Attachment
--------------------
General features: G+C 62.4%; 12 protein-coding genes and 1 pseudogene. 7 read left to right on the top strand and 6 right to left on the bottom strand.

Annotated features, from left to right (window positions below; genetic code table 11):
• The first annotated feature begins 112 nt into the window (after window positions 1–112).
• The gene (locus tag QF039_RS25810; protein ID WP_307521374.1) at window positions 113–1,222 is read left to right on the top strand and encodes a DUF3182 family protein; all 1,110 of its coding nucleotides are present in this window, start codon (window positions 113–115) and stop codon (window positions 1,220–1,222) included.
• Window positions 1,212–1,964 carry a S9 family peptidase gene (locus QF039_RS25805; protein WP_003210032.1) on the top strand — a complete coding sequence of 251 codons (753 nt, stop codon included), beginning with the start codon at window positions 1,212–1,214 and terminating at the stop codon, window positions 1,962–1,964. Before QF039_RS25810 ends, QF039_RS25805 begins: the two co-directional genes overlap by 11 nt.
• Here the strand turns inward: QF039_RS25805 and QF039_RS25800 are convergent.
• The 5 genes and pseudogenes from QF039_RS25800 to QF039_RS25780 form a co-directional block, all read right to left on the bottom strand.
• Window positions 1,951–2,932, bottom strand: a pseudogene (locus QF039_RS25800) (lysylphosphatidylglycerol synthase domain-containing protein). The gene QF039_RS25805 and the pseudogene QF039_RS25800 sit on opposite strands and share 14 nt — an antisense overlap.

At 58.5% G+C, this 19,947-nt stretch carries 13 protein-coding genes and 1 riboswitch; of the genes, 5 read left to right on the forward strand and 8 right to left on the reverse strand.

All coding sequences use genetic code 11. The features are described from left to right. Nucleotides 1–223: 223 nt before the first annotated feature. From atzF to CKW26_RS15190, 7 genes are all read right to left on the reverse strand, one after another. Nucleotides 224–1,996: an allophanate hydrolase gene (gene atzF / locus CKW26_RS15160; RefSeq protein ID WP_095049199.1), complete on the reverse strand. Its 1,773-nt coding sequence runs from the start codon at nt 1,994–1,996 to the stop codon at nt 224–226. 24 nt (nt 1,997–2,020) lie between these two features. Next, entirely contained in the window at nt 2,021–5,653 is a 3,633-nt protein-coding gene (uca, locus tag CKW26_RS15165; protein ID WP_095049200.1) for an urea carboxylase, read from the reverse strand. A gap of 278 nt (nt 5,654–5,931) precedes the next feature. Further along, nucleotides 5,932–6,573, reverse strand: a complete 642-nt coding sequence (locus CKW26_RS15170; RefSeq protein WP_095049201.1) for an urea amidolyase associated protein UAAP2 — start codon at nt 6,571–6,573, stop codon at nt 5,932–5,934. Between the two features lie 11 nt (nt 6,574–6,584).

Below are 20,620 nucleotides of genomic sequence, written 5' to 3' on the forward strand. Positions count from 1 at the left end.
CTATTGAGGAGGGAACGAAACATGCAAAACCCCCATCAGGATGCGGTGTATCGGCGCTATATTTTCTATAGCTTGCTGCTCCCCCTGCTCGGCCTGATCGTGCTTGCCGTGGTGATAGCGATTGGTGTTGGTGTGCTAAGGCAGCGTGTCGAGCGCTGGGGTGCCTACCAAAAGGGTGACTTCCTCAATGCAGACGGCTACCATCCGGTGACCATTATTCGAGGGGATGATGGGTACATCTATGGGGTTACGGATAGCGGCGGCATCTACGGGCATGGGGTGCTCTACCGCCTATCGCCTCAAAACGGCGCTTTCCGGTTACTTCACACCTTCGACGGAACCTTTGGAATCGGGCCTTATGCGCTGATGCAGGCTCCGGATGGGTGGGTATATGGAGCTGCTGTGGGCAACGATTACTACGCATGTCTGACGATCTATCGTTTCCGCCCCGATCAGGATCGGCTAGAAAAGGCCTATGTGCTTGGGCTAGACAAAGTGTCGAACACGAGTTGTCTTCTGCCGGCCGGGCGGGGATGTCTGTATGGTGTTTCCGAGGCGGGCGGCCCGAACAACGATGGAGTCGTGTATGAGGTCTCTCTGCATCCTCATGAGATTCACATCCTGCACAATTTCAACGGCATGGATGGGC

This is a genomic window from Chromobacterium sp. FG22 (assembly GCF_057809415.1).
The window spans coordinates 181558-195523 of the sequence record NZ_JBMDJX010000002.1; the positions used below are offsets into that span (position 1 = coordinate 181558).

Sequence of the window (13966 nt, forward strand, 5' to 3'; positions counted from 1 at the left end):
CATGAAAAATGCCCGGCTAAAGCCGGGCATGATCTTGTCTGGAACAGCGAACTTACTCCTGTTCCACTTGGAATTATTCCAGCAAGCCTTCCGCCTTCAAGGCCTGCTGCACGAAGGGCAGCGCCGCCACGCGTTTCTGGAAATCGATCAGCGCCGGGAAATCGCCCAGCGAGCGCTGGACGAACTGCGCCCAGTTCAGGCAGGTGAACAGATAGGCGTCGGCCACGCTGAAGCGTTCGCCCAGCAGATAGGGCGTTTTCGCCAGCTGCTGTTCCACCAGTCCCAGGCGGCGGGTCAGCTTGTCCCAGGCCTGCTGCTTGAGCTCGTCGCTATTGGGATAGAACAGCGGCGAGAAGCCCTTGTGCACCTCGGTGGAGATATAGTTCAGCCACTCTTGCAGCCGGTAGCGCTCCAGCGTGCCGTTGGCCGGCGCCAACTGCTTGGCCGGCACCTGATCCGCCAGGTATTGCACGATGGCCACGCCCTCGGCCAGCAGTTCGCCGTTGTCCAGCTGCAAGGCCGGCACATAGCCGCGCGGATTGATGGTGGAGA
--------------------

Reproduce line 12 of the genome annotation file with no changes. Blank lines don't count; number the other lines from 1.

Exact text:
CTATTGAGGAGGGAACGAAACATGCAAAACCCCCATCAGGATGCGGTGTATCGGCGCTATATTTTCTATAGCTTGCTGCTCCCCCTGCTCGGCCTGATCGTGCTTGCCGTGGTGATAGCGATTGGTGTTGGTGTGCTAAGGCAGCGTGTCGAGCGCTGGGGTGCCTACCAAAAGGGTGACTTCCTCAATGCAGACGGCTACCATCCGGTGACCATTATTCGAGGGGATGATGGGTACATCTATGGGGTTACGGATAGCGGCGGCATCTACGGGCATGGGGTGCTCTACCGCCTATCGCCTCAAAACGGCGCTTTCCGGTTACTTCACACCTTCGACGGAACCTTTGGAATCGGGCCTTATGCGCTGATGCAGGCTCCGGATGGGTGGGTATATGGAGCTGCTGTGGGCAACGATTACTACGCATGTCTGACGATCTATCGTTTCCGCCCCGATCAGGATCGGCTAGAAAAGGCCTATGTGCTTGGGCTAGACAAAGTGTCGAACACGAGTTGTCTTCTGCCGGCCGGGCGGGGATGTCTGTATGGTGTTTCCGAGGCGGGCGGCCCGAACAACGATGGAGTCGTGTATGAGGTCTCTCTGCATCCTCATGAGATTCACATCCTGCACAATTTCAACGGCATGGATGGGC